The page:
The darkness in the canyon is filled with cold cheeks, cold noses and gently rocking boats.
Marble Canyon Tunnel – Photo by Robb Grubb
The darkest dark I found in the canyon wasn’t on the boats at night. It was in an exploratory tunnel drilled deep in the side of Marble Canyon where construction had begun in the 1950s on one of the last proposed dam projects in the west.
A couple of us tied off our boats on river left and scrambled up the loose shale to the mouth of the tunnel – a hundred feet above the river. From that elevated vantage point, the canyon looked spectacular. I tried to imagine a dam in this special spot and couldn’t. We turned from the river, climbed over the railroad ties and boulders guarding the entrance, and crawled through a portal into the heart of the Marble Canyon wall.
Marble Canyon Entry – Photo by Robb Grubb
Twenty feet in and we were covered in darkness. Real deep dark heavy darkness…. an eerie black quiet darkness… and I thought of orcs, and goblins, and the Lord of the Rings. We turned on a laser light, splashed our way through the puddles on the packed-dirt floor and tripped over loose rocks that had fallen in the narrow passageway. Walking with an awkward stoop, we finally reached the end of the tunnel several hundred feet from the entrance. For a moment we turned off the light and just stood there listening to “drip…drip…drip” coming from the dank ceiling and falling to the floor somewhere in the blackness. For the first time in days we couldn’t hear the river – it was silenced by the tunnel and it was deafening.
We shimmied back out the portal, slid down the shale pile back to our boats and spent a quiet afternoon rowing through the beautiful rose colored walls of Marble Canyon.
Marble Canyon – Photo by John Schroeder
That night, I reflected again about what the trip in 1964 meant to river runners like us. That trip and those guys made a huge impact by shining a bright light on the beauty of the canyon. Their pictures, their videos, and their words inspired millions of people to take a closer look at the Colorado River in the Grand Canyon and for the first time, many of them saw this place as much more than just a source for water.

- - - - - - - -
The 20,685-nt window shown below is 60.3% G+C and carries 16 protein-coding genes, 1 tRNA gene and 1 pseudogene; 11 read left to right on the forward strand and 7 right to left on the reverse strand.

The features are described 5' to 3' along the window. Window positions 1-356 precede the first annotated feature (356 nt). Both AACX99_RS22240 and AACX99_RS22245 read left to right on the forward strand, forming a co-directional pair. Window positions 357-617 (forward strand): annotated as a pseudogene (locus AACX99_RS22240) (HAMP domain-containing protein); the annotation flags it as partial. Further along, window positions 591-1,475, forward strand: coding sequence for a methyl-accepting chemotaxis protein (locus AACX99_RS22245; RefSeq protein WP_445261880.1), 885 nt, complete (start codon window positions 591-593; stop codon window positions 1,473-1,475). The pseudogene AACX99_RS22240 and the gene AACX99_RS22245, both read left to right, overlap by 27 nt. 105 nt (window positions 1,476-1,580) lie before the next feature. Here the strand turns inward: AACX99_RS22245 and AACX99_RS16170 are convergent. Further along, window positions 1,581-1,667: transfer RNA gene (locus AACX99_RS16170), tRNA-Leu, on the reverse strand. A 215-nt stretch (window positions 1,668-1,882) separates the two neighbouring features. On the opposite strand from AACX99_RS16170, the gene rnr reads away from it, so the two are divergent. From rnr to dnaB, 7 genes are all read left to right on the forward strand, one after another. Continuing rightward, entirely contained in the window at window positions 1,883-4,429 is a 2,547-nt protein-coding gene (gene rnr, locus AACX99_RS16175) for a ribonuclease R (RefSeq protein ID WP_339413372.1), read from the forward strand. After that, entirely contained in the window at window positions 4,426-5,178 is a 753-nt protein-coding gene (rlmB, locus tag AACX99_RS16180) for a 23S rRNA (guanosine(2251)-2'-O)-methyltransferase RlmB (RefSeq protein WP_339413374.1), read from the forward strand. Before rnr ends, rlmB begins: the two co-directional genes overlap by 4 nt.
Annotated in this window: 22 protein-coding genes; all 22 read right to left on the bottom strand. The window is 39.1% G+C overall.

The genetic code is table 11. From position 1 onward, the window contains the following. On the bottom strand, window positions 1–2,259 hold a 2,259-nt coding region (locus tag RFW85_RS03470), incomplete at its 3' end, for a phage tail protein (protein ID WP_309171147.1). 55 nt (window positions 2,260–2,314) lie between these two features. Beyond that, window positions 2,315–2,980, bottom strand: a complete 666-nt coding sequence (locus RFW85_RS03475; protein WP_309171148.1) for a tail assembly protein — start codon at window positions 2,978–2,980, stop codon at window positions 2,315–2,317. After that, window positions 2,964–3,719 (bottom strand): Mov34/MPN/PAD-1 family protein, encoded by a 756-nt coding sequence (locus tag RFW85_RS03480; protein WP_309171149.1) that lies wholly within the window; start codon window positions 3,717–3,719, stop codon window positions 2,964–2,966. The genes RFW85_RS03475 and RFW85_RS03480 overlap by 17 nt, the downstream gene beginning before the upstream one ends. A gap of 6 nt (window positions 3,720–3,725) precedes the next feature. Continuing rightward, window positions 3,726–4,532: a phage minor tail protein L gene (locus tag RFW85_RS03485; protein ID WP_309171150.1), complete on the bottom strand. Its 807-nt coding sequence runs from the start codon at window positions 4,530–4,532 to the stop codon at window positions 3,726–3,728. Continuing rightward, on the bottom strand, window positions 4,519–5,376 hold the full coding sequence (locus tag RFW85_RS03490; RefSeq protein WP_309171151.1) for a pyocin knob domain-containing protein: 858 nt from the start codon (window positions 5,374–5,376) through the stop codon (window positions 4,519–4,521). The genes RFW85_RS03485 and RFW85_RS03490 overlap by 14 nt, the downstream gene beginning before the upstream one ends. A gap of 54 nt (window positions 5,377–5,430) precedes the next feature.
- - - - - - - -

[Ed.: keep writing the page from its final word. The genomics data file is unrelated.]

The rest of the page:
The darkness in the canyon is filled with passion.
Last of the Three Part Series by Greg Hatten
Time for another guest post from our friend Greg Hatten, in which he replicates a run from the 1962 trek down the Colorado River in the Grand Canyon. This one is exciting, so hold on.
We scout the big ones – the ones you can hear for a half mile before you can see – the ones that sound like a freight train when you stand beside them. The ground trembles. Their names are spoken with respect and dread around the campfire at night and over coffee in the morning… House Rock, Hermit, Hance, Granite, Bedrock, Crystal, Lava…
Just above Granite Rapid at mile mark 94, we pull our boats to shore on river-left, tie up, and hike down the river over unstable river rocks to “scout”. It’s rated a 9 + on a scale of 10 by Larry Stevens in his River Runner’s Map and Guidebook to the Colorado River – one of the most difficult on the river. Halfway down this rapid is one of the largest and most violent holes we have seen on the trip. We stop at the midpoint of the rapid to have a closer look. We watch, mesmerized, as water pours over a huge boulder we cannot see and then dives ten feet down with so much force it creates a wall of water that slams back upriver to create a turbulent cauldron and a suck-hole that we must avoid. We are transfixed and for a long moment we can’t look away. I wonder to myself, if a boat got sucked into that, would it EVER come out?
Scanning the river for a possible path through the rapid (the “line”) we speak a boatman’s language of laterals, V-waves, pour-overs, eddies, and cheater lines. There is a seriousness in our tone this morning as we dissect the rapid and discuss what we see. I love the banter, I respect the experience, I trust the judgment of these teammates.
Two days ago my boat was swallowed and flipped in an ugly hole at Grapevine – a Class VIII. My boat took a beating and so did my confidence. It’s on my mind as the hole in front of us thunders away and we continue to search for the “line.”